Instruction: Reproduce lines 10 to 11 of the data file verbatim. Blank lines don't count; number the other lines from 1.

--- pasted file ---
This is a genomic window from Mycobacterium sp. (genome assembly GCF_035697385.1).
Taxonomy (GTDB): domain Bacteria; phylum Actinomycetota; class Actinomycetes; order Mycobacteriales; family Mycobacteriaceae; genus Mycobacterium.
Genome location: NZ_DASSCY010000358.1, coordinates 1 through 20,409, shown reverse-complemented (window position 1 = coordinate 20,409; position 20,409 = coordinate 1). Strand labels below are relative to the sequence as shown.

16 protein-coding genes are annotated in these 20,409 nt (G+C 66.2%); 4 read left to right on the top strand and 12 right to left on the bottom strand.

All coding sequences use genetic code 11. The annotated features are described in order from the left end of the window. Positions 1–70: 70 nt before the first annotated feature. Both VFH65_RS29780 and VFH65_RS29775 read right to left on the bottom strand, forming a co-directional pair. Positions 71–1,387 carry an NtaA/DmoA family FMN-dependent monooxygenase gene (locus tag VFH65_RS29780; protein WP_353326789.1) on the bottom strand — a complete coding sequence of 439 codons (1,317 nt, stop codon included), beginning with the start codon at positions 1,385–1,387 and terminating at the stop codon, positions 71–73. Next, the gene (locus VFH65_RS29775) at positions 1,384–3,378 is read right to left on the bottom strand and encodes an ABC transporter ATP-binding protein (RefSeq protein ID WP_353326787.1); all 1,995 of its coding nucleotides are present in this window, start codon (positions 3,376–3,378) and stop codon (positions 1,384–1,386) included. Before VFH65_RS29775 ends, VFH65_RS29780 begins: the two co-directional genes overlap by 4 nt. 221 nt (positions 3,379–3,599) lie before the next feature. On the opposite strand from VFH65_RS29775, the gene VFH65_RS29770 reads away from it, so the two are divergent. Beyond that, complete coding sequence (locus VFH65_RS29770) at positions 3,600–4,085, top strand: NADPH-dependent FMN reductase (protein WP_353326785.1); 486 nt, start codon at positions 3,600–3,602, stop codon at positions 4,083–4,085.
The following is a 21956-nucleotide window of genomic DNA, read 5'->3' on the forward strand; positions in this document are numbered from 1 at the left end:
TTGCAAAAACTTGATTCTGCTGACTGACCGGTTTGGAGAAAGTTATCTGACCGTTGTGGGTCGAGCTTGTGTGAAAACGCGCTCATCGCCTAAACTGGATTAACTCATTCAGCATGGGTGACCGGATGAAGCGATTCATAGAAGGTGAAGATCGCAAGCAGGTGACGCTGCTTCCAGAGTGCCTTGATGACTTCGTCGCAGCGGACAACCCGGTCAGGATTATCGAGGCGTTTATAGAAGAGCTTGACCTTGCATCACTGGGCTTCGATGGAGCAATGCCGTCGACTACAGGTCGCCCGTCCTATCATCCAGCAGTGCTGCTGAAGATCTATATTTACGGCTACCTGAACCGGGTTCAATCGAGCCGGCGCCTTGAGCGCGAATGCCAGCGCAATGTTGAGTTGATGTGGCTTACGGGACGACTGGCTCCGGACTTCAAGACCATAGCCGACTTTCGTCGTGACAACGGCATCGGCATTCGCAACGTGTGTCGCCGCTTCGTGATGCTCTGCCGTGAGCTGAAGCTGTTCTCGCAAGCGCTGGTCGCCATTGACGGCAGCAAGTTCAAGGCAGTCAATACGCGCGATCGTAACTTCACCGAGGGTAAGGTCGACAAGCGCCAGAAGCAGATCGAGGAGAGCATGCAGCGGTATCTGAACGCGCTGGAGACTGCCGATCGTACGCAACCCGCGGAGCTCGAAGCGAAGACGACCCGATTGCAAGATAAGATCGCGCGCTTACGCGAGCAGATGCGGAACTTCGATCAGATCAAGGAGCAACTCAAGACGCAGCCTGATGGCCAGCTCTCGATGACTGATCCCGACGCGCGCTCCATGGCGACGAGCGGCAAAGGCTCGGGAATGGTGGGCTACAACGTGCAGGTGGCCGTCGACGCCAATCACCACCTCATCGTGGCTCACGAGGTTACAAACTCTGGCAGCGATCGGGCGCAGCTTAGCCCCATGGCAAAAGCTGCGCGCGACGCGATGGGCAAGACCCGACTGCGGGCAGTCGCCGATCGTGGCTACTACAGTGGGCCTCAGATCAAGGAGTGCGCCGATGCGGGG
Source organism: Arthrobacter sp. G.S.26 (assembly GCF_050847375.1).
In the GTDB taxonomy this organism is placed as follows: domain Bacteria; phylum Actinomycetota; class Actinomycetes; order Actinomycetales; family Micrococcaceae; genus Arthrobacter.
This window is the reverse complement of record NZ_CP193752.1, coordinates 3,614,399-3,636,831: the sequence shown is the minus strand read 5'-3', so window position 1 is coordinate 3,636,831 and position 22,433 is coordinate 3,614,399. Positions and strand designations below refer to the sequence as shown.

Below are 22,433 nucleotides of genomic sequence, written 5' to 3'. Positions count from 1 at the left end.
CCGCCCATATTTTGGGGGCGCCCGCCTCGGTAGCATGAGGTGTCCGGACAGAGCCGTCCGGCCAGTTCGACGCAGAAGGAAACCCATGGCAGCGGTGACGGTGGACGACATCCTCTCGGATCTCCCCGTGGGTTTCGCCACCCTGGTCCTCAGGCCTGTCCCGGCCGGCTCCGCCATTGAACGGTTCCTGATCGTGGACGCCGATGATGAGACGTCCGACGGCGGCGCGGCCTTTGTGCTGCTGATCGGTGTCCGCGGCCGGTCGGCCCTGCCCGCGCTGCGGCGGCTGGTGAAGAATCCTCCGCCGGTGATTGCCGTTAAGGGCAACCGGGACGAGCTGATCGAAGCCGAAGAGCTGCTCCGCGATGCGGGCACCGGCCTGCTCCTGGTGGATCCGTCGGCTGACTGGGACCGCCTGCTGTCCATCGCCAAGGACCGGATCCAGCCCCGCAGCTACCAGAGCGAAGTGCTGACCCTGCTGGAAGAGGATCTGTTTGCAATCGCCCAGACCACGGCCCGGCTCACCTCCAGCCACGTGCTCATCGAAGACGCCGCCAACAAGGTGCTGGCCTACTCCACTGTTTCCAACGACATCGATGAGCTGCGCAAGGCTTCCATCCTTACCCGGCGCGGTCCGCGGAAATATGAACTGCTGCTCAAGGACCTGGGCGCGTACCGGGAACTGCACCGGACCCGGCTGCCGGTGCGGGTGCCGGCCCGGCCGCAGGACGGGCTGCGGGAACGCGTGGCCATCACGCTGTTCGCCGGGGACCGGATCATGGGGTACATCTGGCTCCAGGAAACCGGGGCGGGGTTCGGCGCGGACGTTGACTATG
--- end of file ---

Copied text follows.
This window is the reverse complement of record NZ_CP193752.1, coordinates 3,614,399-3,636,831: the sequence shown is the minus strand read 5'-3', so window position 1 is coordinate 3,636,831 and position 22,433 is coordinate 3,614,399. Positions and strand designations below refer to the sequence as shown.

Below are 22,433 nucleotides of genomic sequence, written 5' to 3'. Positions count from 1 at the left end.